Father, daughter reunited as hospital makes visitor exception
Providence Alaska Medical Center has not announced any changes to visitation restrictions
ANCHORAGE, Alaska (KTUU) - A week after the arrival of a man who set up camp outside a local hospital in protest of visitor restrictions triggered by the coronavirus pandemic, it became clear that his pleas were being heard.
“I don’t know if it’s happiness,” said Marvin Abbott, who arrived in Anchorage last Thursday in support of his daughter. “But, I feel better, I know that.”
Abbott’s daughter, Rachelle, entered the intensive care unit at Providence Alaska Medical Center more than a week ago. Throughout his time spent camped outside, Abbott has said he had no intention of leaving his post near the hospital. That changed, at least for a short time, when he got the call saying he could visit Rachelle in person on Thursday.
“It was a great feeling, just to be able to touch my daughter’s hand, talk to her, be with her, hold her,” Abbott said, “and to let her know her dad’s here. She needs to know her dad is here.”
Donning a mask, gown and face shield, and after getting a coronavirus test and having his temperature taken, the father and daughter were able to spend about an hour together, Abbott said.
“I just talked to her about memories,” he said, “and how proud of her I was of her this summer, how good she did, and how proud of her I’ve been throughout life. Not a quitter, always a fighter. So, I encouraged her to keep fighting this fight, not to give up.”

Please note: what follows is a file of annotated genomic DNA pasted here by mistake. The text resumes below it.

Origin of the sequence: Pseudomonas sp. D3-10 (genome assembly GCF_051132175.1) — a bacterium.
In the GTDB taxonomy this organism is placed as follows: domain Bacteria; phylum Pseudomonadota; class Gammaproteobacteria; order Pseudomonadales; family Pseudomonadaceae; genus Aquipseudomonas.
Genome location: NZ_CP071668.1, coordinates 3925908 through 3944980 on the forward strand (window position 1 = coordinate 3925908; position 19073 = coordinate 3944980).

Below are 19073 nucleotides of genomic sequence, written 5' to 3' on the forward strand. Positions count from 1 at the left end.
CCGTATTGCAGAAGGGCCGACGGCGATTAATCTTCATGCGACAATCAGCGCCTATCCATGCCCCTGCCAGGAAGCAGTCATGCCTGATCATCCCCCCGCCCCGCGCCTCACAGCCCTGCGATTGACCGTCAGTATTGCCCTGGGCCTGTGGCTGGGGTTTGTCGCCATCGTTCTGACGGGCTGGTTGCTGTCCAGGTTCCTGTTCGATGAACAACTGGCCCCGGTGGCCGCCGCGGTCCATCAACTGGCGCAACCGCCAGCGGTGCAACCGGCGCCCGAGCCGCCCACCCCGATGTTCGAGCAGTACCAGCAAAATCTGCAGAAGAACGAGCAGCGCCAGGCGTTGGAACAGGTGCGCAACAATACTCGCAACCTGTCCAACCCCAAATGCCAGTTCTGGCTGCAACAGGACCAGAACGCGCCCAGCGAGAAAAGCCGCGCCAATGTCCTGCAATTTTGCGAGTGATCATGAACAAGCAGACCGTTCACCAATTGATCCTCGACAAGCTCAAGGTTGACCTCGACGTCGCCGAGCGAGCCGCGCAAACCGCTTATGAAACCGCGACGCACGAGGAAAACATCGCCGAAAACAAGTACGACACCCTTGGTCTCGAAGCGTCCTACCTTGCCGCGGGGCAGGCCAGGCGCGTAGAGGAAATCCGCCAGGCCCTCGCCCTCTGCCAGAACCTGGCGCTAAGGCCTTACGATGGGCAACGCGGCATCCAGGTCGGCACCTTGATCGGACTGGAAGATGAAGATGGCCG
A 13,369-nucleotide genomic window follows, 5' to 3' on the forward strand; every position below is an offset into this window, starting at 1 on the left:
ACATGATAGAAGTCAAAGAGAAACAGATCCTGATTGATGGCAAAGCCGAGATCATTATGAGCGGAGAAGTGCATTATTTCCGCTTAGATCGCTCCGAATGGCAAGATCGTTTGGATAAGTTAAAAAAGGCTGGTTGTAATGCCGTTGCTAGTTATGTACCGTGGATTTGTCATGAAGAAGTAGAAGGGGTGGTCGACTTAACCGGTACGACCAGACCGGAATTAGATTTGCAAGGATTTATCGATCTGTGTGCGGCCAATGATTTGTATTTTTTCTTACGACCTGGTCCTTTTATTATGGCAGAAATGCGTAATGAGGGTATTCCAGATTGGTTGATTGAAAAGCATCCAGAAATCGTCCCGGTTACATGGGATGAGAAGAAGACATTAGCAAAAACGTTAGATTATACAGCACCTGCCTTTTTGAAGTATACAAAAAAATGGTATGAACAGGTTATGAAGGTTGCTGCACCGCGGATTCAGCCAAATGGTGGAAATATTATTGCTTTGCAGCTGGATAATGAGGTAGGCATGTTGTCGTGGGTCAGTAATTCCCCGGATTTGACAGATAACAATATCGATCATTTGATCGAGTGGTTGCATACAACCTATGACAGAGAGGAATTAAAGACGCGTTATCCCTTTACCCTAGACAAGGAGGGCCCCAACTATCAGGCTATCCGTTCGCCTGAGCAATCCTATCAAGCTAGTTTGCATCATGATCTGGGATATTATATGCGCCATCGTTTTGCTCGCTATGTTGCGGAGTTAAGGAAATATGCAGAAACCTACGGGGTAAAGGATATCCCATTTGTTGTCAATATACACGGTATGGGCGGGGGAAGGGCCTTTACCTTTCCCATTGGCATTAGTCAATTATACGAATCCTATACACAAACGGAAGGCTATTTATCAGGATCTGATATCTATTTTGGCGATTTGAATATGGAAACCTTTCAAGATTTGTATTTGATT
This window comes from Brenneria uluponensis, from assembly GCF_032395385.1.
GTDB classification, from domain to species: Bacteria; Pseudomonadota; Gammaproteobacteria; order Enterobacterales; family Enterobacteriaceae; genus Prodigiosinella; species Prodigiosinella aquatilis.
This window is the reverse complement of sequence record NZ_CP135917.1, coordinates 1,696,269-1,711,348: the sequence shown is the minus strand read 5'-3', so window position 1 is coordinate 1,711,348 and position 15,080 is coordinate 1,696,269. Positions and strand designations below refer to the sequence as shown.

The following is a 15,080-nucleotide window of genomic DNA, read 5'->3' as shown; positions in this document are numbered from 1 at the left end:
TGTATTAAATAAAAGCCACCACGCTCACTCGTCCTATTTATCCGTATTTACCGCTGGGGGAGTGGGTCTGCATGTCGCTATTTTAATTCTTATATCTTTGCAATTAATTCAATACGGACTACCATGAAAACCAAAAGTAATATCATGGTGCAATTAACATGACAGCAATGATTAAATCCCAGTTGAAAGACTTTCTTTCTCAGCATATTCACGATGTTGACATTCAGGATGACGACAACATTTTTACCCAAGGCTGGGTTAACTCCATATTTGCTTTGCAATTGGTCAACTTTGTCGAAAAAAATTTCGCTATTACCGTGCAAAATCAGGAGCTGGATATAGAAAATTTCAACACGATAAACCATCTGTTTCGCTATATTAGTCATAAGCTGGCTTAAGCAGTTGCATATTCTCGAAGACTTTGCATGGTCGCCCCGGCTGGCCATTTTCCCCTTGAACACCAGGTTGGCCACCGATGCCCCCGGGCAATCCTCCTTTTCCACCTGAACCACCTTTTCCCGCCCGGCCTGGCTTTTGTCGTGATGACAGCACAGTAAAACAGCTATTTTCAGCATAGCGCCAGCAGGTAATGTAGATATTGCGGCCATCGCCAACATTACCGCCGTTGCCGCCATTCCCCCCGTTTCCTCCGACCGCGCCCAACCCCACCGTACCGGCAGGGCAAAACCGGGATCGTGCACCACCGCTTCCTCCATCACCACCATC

Rachelle’s condition has stabilized since she was first admitted to ICU, Abbott said, but the mother of one remains on life support.
“At one point, her heart was not beating and she was not breathing,” Abbott said. “She’s having a lot of seizures and stuff, and they’re trying to get the seizures under control.”
Still, as fall and rain begin to set in, Thursday proved to be a bright spot for Abbott, and a memory to hold on to.
“It’s the best I’ve felt in days,” he told a visitor to his camp Thursday afternoon. "I’m actually kind of smiling today.
“They had her hair braided,” he went on. “She’s a fisherwoman, and the first thing I noticed was her fingernails were clean.”
In visiting his daughter, Abbott also discovered how close to her room his setup is located.
“Even that’s a better feeling, just knowing which room to look up to,” he said.
While he was allowed one visit thus far, Abbott said that unless he’s on his way back inside the hospital, he isn’t planning on leaving town - or his camp - anytime soon.
“The weather and waiting for today and the rain, it made for a lot of long nights,” he said, "but I’m ready for a lot more long nights.
“There’s always a miraculous chance that she could come back and have very little damage and be okay,” he said. “There’s always that chance. Miracles can happen, but whether that’s going to be her case or not, only time will tell.”
Lisa Butler, who also shared her story of trying to visit her husband in ICU, said she is set to see her husband as early as Friday.
“It’s not every day‚ but it’s a step in the right direction,” she said Thursday evening, "and hopefully soon, with work groups meeting, they’ll allow visitation. But I’m definitely excited about this.”
A spokesperson for Providence Alaska Medical Center said Thursday that policies restricting visitors have not changed. When asked about why Abbott in particular was finally let in to see his daughter, a spokesperson said that, “All visit opportunities are consistent with our visitation policies and/or meet our exception criteria.”
A list of visitor policies, including exemptions, can be found on the PAMC website.
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